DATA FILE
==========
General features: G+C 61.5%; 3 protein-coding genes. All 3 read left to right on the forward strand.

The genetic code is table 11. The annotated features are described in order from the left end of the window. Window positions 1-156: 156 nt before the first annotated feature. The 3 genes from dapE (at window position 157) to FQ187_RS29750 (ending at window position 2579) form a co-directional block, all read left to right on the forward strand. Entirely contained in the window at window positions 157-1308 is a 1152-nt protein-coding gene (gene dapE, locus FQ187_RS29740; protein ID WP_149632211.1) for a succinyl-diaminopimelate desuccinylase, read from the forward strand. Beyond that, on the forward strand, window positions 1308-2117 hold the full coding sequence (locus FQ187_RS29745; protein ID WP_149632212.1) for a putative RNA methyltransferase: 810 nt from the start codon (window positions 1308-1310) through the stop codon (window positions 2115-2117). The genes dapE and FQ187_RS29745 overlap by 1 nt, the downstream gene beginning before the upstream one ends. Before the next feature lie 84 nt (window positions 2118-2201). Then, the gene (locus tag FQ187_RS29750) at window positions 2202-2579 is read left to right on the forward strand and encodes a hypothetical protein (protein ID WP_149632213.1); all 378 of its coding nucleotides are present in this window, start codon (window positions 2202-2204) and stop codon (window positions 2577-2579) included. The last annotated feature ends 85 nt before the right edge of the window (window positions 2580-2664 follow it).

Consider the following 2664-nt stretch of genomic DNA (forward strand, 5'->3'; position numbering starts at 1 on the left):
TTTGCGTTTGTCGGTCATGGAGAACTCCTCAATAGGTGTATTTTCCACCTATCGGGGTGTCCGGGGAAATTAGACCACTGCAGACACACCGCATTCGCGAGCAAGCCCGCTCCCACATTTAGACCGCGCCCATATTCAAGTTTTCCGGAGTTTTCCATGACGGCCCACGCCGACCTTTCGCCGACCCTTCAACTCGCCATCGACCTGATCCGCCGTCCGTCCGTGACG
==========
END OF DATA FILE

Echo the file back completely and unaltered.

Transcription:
General features: G+C 61.5%; 3 protein-coding genes. All 3 read left to right on the forward strand.

The genetic code is table 11. The annotated features are described in order from the left end of the window. Window positions 1-156: 156 nt before the first annotated feature. The 3 genes from dapE (at window position 157) to FQ187_RS29750 (ending at window position 2579) form a co-directional block, all read left to right on the forward strand. Entirely contained in the window at window positions 157-1308 is a 1152-nt protein-coding gene (gene dapE, locus FQ187_RS29740; protein ID WP_149632211.1) for a succinyl-diaminopimelate desuccinylase, read from the forward strand. Beyond that, on the forward strand, window positions 1308-2117 hold the full coding sequence (locus FQ187_RS29745; protein ID WP_149632212.1) for a putative RNA methyltransferase: 810 nt from the start codon (window positions 1308-1310) through the stop codon (window positions 2115-2117). The genes dapE and FQ187_RS29745 overlap by 1 nt, the downstream gene beginning before the upstream one ends. Before the next feature lie 84 nt (window positions 2118-2201). Then, the gene (locus tag FQ187_RS29750) at window positions 2202-2579 is read left to right on the forward strand and encodes a hypothetical protein (protein ID WP_149632213.1); all 378 of its coding nucleotides are present in this window, start codon (window positions 2202-2204) and stop codon (window positions 2577-2579) included. The last annotated feature ends 85 nt before the right edge of the window (window positions 2580-2664 follow it).

Consider the following 2664-nt stretch of genomic DNA (forward strand, 5'->3'; position numbering starts at 1 on the left):
TTTGCGTTTGTCGGTCATGGAGAACTCCTCAATAGGTGTATTTTCCACCTATCGGGGTGTCCGGGGAAATTAGACCACTGCAGACACACCGCATTCGCGAGCAAGCCCGCTCCCACATTTAGACCGCGCCCATATTCAAGTTTTCCGGAGTTTTCCATGACGGCCCACGCCGACCTTTCGCCGACCCTTCAACTCGCCATCGACCTGATCCGCCGTCCGTCCGTGACG